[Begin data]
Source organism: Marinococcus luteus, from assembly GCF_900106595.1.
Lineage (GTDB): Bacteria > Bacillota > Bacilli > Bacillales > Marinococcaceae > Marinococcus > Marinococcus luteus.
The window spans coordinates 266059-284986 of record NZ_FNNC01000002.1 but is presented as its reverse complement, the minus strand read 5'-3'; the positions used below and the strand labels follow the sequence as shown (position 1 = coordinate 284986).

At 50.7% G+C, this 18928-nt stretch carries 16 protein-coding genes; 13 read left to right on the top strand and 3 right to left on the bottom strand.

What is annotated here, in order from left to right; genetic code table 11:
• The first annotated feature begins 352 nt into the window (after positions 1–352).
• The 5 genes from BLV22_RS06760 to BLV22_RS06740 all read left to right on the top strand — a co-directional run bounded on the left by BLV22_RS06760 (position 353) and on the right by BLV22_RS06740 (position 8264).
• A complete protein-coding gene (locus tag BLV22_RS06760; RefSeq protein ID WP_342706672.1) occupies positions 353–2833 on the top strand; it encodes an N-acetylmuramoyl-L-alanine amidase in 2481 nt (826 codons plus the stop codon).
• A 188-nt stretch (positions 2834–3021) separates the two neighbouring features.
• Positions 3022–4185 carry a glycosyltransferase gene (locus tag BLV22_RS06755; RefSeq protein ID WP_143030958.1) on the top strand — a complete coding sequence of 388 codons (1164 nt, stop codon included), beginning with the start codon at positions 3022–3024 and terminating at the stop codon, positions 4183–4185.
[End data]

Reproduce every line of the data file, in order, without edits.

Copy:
Source organism: Marinococcus luteus, from assembly GCF_900106595.1.
Lineage (GTDB): Bacteria > Bacillota > Bacilli > Bacillales > Marinococcaceae > Marinococcus > Marinococcus luteus.
The window spans coordinates 266059-284986 of record NZ_FNNC01000002.1 but is presented as its reverse complement, the minus strand read 5'-3'; the positions used below and the strand labels follow the sequence as shown (position 1 = coordinate 284986).

At 50.7% G+C, this 18928-nt stretch carries 16 protein-coding genes; 13 read left to right on the top strand and 3 right to left on the bottom strand.

What is annotated here, in order from left to right; genetic code table 11:
• The first annotated feature begins 352 nt into the window (after positions 1–352).
• The 5 genes from BLV22_RS06760 to BLV22_RS06740 all read left to right on the top strand — a co-directional run bounded on the left by BLV22_RS06760 (position 353) and on the right by BLV22_RS06740 (position 8264).
• A complete protein-coding gene (locus tag BLV22_RS06760; RefSeq protein ID WP_342706672.1) occupies positions 353–2833 on the top strand; it encodes an N-acetylmuramoyl-L-alanine amidase in 2481 nt (826 codons plus the stop codon).
• A 188-nt stretch (positions 2834–3021) separates the two neighbouring features.
• Positions 3022–4185 carry a glycosyltransferase gene (locus tag BLV22_RS06755; RefSeq protein ID WP_143030958.1) on the top strand — a complete coding sequence of 388 codons (1164 nt, stop codon included), beginning with the start codon at positions 3022–3024 and terminating at the stop codon, positions 4183–4185.